DiamonEx, the mid tier mining company, is burning midnight oil pondering on whether to place a P 50 million bond that may propel the company to the production stage which is scheduled to start at the beginning of the New Year.
The Brisbane, Australia, based diamond exploration-cum-mining company announced the move which was short on details last week. However, sources said Friday that the picture will come clear this week as the company Managing Director, Dan O’Neill, is expected to fly into Gaborone on Sunday (today) for the annual Resource Sector Conference.
His visit will be the second within three weeks and it is hoped that either him or Fleming Asset Management ÔÇô bond arrangersÔÇöwill be able to come out with details once he has given the green-light.
Last week, Capital Securities said the bond is a funding arrangement aimed at taking the Leala mine into production.
“As part of the terms of the arrangement DiamonEx will issue P 50 million interest rate convertible bond. In order to minimize the dilution of the existing shareholders only 10 percent of the convertible bond can be converted into equity,” Capital Securities said in its weekly report.
During his last visit, he said they are aiming to produce their first diamonds at Lerala mine by the beginning of 2008.
“We are on schedule and we hope to produce our first diamonds around January/February next year,” he told The Sunday Standard in an exclusive interview.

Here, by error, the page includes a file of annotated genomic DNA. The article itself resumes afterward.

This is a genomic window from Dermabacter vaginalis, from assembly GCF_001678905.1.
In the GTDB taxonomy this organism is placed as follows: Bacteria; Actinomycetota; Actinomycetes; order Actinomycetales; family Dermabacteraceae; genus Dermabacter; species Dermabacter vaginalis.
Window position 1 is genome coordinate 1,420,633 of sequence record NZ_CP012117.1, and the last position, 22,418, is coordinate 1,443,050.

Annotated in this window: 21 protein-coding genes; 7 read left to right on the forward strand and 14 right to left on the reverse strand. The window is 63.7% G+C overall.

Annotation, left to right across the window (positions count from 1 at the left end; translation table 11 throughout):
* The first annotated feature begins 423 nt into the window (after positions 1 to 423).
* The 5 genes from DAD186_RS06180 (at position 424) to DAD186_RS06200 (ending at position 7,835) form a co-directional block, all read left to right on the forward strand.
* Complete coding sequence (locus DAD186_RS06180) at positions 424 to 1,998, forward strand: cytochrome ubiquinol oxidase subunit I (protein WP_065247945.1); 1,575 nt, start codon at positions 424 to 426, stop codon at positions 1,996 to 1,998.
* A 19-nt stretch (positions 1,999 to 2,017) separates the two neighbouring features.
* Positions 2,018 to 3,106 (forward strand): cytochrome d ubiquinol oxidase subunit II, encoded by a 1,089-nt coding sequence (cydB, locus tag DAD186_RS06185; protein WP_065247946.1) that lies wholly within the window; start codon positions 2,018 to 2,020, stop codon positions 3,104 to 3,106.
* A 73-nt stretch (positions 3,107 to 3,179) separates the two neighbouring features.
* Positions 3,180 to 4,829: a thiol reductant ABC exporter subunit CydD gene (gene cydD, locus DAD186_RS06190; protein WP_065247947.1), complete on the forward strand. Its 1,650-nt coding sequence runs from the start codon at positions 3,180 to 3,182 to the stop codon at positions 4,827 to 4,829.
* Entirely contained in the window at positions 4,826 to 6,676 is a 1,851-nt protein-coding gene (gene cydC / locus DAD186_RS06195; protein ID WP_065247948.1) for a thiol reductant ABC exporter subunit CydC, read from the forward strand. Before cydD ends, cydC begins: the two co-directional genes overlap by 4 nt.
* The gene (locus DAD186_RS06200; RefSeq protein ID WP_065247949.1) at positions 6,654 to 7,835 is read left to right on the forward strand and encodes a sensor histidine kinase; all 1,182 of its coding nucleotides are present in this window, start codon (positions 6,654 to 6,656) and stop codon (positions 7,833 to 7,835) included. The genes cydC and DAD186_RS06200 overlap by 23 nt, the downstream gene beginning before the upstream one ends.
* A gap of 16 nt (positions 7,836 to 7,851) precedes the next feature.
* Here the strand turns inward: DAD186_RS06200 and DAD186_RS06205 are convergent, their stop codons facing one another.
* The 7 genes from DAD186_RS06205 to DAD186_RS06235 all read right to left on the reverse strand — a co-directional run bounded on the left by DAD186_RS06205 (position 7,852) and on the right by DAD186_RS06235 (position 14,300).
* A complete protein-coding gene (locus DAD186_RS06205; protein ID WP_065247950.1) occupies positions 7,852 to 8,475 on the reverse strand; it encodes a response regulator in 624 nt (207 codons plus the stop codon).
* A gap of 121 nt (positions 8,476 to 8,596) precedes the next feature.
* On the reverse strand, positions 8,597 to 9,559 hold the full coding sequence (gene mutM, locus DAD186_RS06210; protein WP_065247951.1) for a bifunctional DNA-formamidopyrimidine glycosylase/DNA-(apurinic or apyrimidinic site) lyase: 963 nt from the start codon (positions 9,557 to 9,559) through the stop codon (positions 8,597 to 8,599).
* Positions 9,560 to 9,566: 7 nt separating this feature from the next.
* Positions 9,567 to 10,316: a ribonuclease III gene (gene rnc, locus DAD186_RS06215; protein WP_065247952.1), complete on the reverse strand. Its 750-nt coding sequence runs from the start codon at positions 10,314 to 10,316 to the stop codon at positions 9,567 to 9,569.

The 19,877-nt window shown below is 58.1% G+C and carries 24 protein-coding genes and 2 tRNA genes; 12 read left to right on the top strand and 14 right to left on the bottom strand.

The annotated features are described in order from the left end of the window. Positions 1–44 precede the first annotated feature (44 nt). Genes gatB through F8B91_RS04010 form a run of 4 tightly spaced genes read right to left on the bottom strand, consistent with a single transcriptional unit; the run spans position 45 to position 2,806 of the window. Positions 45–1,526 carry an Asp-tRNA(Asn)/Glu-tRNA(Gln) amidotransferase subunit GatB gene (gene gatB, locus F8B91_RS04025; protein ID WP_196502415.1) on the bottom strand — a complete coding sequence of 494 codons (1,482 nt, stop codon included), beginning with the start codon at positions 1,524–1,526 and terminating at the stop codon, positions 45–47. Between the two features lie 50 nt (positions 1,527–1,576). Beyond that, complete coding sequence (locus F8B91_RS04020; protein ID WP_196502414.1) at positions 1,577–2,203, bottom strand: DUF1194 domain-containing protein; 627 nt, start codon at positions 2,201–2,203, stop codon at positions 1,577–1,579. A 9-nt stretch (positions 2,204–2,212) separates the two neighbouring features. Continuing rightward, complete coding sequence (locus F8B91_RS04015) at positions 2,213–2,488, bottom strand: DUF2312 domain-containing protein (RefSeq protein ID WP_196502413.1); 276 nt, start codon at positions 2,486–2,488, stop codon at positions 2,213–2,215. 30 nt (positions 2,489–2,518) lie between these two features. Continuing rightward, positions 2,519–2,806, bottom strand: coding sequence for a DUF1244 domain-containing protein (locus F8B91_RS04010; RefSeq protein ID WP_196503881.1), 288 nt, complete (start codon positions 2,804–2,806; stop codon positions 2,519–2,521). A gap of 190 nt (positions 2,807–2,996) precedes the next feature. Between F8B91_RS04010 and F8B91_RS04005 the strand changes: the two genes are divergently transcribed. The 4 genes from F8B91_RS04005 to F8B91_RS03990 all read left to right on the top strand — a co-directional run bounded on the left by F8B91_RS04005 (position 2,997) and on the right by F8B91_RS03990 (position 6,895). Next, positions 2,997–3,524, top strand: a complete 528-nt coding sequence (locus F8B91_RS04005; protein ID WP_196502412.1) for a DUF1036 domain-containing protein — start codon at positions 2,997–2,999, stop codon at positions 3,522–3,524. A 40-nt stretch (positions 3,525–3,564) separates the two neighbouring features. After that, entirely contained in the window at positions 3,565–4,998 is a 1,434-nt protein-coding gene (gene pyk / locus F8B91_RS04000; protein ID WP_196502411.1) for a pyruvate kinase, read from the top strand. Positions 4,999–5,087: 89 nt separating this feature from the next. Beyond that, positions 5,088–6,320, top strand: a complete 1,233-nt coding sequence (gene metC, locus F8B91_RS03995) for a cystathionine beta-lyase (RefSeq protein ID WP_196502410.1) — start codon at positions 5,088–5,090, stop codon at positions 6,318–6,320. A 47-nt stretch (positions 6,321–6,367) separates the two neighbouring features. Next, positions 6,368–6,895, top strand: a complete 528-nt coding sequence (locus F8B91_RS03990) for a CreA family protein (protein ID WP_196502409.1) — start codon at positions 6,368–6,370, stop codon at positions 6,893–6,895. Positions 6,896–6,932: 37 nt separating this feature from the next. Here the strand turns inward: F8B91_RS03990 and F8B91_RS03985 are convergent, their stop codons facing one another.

“We are looking at our first production in the first quarter of next year and entering full production at the end of March,” he added.
His comments come within a period when Botswana is a focal point for mining companies as top management of various mining houses came into the country for the inspection of their projects ÔÇô especially in the diamond sector ÔÇô which is accompanied by the annual Resource Sector Conference.
“We are moving closer to production which is only six months away. We are looking at producing 300,000 carats per annum,” he said.
Lerala mine lies about 120 kilometers from Palapye ÔÇô a place earmarked for the development of the country’s second university ÔÇô and it is expected to create close to 260 new jobs directly.
At full production, the mine is to produce 300,000 carats per annum over its life span of 10 years. Its production is expected to be sold through the DTC Botswana which will become operational by 2008.
The mining will involve five open pits with the possibility of going underground over a concession area of 12,000 km2.
“The mine is going to be highly profitable because the production costs are low. And the most interesting thing about the project is K2 and K3 which is the richest resource,” an analyst at Capital Securities, Leutlwetse Tumelo, has said.
The mine is forecast to have a net operating cash flow of US $100 million on revenue of US $ 230 million over a period of 10 years. The mine was initially owned by De Beers as a pilot project but was abandoned because it was not meeting its target because of its size.
It is expected to yield 20 percent gem while the rest will be near gem and industrial diamonds.
The mine will be an open cut operation and there is a provision for underground Vertical pit mining after 10 years.
Further, the mine will be boasted by the envisaged diamond shortage in the market and the price spikes that are being driven by China and Indian markets.
In the next 10 years, diamond prices are expected to rise by 50 percent.
Earlier this year, the mine secured A$ 98 million in a bid to fast track its mine construction and an office at the Diamond Park. The company is dual listed on Australian and Botswana stock exchanges.